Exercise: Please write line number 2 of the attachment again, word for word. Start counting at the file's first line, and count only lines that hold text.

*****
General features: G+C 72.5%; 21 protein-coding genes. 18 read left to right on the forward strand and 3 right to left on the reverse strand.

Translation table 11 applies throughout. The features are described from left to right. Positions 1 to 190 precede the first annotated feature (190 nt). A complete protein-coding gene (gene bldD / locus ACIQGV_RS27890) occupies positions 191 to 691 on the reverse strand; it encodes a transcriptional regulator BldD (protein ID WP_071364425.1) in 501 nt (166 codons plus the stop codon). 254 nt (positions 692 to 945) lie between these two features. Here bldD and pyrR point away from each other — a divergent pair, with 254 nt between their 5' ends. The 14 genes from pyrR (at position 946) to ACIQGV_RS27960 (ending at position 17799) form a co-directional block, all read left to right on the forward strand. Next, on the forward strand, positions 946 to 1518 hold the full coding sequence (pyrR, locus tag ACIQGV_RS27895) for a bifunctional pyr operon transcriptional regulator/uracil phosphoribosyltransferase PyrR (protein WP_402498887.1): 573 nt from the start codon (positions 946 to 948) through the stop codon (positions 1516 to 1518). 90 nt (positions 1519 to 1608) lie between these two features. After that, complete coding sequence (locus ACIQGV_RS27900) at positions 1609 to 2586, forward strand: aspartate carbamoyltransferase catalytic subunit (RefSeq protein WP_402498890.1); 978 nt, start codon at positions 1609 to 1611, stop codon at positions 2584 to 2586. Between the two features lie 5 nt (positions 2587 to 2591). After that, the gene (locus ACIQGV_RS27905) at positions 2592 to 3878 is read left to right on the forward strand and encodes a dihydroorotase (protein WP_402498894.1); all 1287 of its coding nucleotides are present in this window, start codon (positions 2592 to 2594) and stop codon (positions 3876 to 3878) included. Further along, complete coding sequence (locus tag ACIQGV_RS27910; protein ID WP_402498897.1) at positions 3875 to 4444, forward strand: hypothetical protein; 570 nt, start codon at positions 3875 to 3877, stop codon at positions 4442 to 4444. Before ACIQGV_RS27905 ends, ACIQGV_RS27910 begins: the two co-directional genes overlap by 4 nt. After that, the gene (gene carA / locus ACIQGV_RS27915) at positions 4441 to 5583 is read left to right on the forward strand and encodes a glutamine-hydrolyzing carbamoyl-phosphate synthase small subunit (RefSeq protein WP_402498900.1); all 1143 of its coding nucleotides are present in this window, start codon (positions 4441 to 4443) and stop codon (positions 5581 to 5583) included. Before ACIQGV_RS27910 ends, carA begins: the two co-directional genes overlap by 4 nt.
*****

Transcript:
Translation table 11 applies throughout. The features are described from left to right. Positions 1 to 190 precede the first annotated feature (190 nt). A complete protein-coding gene (gene bldD / locus ACIQGV_RS27890) occupies positions 191 to 691 on the reverse strand; it encodes a transcriptional regulator BldD (protein ID WP_071364425.1) in 501 nt (166 codons plus the stop codon). 254 nt (positions 692 to 945) lie between these two features. Here bldD and pyrR point away from each other — a divergent pair, with 254 nt between their 5' ends. The 14 genes from pyrR (at position 946) to ACIQGV_RS27960 (ending at position 17799) form a co-directional block, all read left to right on the forward strand. Next, on the forward strand, positions 946 to 1518 hold the full coding sequence (pyrR, locus tag ACIQGV_RS27895) for a bifunctional pyr operon transcriptional regulator/uracil phosphoribosyltransferase PyrR (protein WP_402498887.1): 573 nt from the start codon (positions 946 to 948) through the stop codon (positions 1516 to 1518). 90 nt (positions 1519 to 1608) lie between these two features. After that, complete coding sequence (locus ACIQGV_RS27900) at positions 1609 to 2586, forward strand: aspartate carbamoyltransferase catalytic subunit (RefSeq protein WP_402498890.1); 978 nt, start codon at positions 1609 to 1611, stop codon at positions 2584 to 2586. Between the two features lie 5 nt (positions 2587 to 2591). After that, the gene (locus ACIQGV_RS27905) at positions 2592 to 3878 is read left to right on the forward strand and encodes a dihydroorotase (protein WP_402498894.1); all 1287 of its coding nucleotides are present in this window, start codon (positions 2592 to 2594) and stop codon (positions 3876 to 3878) included. Further along, complete coding sequence (locus tag ACIQGV_RS27910; protein ID WP_402498897.1) at positions 3875 to 4444, forward strand: hypothetical protein; 570 nt, start codon at positions 3875 to 3877, stop codon at positions 4442 to 4444. Before ACIQGV_RS27905 ends, ACIQGV_RS27910 begins: the two co-directional genes overlap by 4 nt. After that, the gene (gene carA / locus ACIQGV_RS27915) at positions 4441 to 5583 is read left to right on the forward strand and encodes a glutamine-hydrolyzing carbamoyl-phosphate synthase small subunit (RefSeq protein WP_402498900.1); all 1143 of its coding nucleotides are present in this window, start codon (positions 4441 to 4443) and stop codon (positions 5581 to 5583) included. Before ACIQGV_RS27910 ends, carA begins: the two co-directional genes overlap by 4 nt.